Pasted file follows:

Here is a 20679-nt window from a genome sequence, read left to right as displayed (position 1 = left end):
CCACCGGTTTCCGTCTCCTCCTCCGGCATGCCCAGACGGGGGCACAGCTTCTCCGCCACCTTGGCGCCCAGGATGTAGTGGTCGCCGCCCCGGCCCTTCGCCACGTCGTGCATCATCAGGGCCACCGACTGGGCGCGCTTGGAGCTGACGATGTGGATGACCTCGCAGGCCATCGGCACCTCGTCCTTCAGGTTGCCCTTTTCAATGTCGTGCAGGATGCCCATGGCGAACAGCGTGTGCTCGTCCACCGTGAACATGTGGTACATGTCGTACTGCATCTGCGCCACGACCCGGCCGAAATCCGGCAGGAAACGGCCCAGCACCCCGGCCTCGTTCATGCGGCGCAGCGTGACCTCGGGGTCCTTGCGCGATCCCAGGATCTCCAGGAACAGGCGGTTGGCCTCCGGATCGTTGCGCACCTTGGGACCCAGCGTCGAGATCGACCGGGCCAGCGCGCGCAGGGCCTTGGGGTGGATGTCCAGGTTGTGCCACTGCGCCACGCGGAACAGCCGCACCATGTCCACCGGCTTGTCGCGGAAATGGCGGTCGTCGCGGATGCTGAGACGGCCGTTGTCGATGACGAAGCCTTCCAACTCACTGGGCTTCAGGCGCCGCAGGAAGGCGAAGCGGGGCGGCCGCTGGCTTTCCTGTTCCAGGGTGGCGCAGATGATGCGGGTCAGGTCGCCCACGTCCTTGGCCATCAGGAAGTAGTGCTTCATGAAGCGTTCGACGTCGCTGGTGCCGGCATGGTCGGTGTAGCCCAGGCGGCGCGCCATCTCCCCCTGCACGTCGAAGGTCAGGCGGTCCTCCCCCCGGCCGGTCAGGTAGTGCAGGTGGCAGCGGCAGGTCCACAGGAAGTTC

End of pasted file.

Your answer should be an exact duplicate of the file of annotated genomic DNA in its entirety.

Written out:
Here is a 20679-nt window from a genome sequence, read left to right as displayed (position 1 = left end):
CCACCGGTTTCCGTCTCCTCCTCCGGCATGCCCAGACGGGGGCACAGCTTCTCCGCCACCTTGGCGCCCAGGATGTAGTGGTCGCCGCCCCGGCCCTTCGCCACGTCGTGCATCATCAGGGCCACCGACTGGGCGCGCTTGGAGCTGACGATGTGGATGACCTCGCAGGCCATCGGCACCTCGTCCTTCAGGTTGCCCTTTTCAATGTCGTGCAGGATGCCCATGGCGAACAGCGTGTGCTCGTCCACCGTGAACATGTGGTACATGTCGTACTGCATCTGCGCCACGACCCGGCCGAAATCCGGCAGGAAACGGCCCAGCACCCCGGCCTCGTTCATGCGGCGCAGCGTGACCTCGGGGTCCTTGCGCGATCCCAGGATCTCCAGGAACAGGCGGTTGGCCTCCGGATCGTTGCGCACCTTGGGACCCAGCGTCGAGATCGACCGGGCCAGCGCGCGCAGGGCCTTGGGGTGGATGTCCAGGTTGTGCCACTGCGCCACGCGGAACAGCCGCACCATGTCCACCGGCTTGTCGCGGAAATGGCGGTCGTCGCGGATGCTGAGACGGCCGTTGTCGATGACGAAGCCTTCCAACTCACTGGGCTTCAGGCGCCGCAGGAAGGCGAAGCGGGGCGGCCGCTGGCTTTCCTGTTCCAGGGTGGCGCAGATGATGCGGGTCAGGTCGCCCACGTCCTTGGCCATCAGGAAGTAGTGCTTCATGAAGCGTTCGACGTCGCTGGTGCCGGCATGGTCGGTGTAGCCCAGGCGGCGCGCCATCTCCCCCTGCACGTCGAAGGTCAGGCGGTCCTCCCCCCGGCCGGTCAGGTAGTGCAGGTGGCAGCGGCAGGTCCACAGGAAGTTC